It appears that the matter was brought to the High Court by writ petition, and the High Court held on the basis of its decision in Apollo Tubes Limited v. State of Kerala, [1986] 61 STC 275 that the category of goods called galvanised iron pipes had acquired a different commercial identity as a result of the process of galvanisation and could not be identified with steel tubes mentioned in s. 14(iv)(xi) of the Central Sales Tax Act. Cases on the other side of the line are Associated Mechanical Industries v. Commissioner of Commercial Taxes, Bangalore, [1986] 61 STC 225 and Commissioner of Sales Tax v. Om Engineering Works, [1986] U.P.T.C.

55. The High Court preferred to follow its own decision and on 24 March, 1986 held against the appellant. A certificate having been granted by the High Court these appeals are now before us.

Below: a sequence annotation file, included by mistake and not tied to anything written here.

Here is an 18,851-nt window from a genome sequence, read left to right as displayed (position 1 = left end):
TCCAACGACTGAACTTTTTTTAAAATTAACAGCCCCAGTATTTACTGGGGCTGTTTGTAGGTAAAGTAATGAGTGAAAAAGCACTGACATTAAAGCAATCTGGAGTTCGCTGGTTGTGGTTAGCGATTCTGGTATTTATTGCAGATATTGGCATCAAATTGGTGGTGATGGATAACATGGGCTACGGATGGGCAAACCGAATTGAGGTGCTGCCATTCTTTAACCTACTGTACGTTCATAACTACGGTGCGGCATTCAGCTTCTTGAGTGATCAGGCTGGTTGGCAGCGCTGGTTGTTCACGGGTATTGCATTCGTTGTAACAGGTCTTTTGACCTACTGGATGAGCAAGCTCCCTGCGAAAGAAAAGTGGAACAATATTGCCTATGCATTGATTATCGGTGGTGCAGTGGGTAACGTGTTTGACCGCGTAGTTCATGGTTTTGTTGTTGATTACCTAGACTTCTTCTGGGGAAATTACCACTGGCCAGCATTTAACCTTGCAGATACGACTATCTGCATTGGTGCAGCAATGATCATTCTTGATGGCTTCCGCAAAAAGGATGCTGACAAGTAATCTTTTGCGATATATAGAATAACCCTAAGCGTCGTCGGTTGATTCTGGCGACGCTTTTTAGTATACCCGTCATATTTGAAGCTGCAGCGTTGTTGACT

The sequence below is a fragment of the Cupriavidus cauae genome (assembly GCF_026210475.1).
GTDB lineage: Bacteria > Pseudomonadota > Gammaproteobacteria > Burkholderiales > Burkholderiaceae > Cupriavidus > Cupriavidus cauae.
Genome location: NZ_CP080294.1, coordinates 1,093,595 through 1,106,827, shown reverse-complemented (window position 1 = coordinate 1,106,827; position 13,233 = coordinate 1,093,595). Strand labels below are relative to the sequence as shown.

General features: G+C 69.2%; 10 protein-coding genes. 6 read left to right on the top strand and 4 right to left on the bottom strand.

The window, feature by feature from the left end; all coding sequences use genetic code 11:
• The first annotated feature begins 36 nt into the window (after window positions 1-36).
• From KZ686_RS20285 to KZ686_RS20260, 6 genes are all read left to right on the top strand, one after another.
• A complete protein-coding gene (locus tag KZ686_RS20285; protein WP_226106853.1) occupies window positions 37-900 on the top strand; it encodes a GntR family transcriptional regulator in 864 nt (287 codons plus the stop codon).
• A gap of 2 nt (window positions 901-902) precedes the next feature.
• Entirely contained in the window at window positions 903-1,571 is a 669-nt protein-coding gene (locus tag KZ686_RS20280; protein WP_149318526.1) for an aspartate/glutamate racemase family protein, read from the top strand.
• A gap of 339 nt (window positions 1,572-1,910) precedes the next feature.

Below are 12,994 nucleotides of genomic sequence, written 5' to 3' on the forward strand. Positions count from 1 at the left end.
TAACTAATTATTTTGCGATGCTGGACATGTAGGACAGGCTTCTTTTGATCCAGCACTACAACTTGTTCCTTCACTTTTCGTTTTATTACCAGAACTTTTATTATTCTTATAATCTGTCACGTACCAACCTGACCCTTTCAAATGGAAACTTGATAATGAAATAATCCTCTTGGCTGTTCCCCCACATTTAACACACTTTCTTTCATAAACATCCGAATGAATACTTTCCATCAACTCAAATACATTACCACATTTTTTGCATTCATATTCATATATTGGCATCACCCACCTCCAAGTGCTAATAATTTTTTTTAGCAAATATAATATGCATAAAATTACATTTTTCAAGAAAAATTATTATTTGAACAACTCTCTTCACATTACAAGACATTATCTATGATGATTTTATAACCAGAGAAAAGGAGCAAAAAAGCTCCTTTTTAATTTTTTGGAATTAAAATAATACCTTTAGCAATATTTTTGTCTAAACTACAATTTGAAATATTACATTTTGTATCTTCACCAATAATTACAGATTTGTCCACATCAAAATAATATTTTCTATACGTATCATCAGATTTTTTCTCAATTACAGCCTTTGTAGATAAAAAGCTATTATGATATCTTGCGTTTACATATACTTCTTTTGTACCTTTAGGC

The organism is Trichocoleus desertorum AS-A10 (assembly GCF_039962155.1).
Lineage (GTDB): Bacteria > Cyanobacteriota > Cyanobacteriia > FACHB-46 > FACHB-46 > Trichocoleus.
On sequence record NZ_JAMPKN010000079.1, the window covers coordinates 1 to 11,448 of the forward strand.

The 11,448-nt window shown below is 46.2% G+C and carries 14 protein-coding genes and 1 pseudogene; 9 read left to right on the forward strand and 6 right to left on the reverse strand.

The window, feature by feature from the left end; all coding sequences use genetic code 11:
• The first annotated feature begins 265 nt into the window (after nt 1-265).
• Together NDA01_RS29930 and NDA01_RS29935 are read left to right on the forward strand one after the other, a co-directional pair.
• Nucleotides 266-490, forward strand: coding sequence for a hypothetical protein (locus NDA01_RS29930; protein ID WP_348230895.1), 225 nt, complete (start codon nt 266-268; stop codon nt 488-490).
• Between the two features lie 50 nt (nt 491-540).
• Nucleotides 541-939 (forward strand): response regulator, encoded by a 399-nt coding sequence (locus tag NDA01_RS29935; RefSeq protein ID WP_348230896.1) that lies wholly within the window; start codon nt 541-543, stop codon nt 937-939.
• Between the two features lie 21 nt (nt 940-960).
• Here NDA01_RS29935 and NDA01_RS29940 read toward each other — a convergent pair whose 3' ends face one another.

The purpose of galvanising a pipe is merely to make it weatherproof. It remains a steel tube. By being put through the process of galvanising it is made rust-proof. Neither its structure nor function is altered. As a commercial item it is not different from a steel tube. That 213 galvanisation is done on steel tubes or pipes as a protective measure only was the basis of the decision of the Karnataka High Court in Associated Mechanical Industries, (supra). Merely because the steel tube has been galvanised does not mean that it ceases to be a steel tube. The Gujarat High Court in State of Gujarat v. Shah Veljibhai Motichand, Lunawada, [1969] 23 S.T.C. 288 held that merely because iron is given the shape of a sheet and is subjected to corrugation does not take it out of the description of "iron and steel". So also in Sales Tax Commissioner and Others v. Jammu Iron and Steel Syndicate, [1980] 45 S.T.C. 99 the High Court of Jammu and Kashmir held that galvanisation and corrugation do not change the essential character of iron sheets, and they remain iron sheets.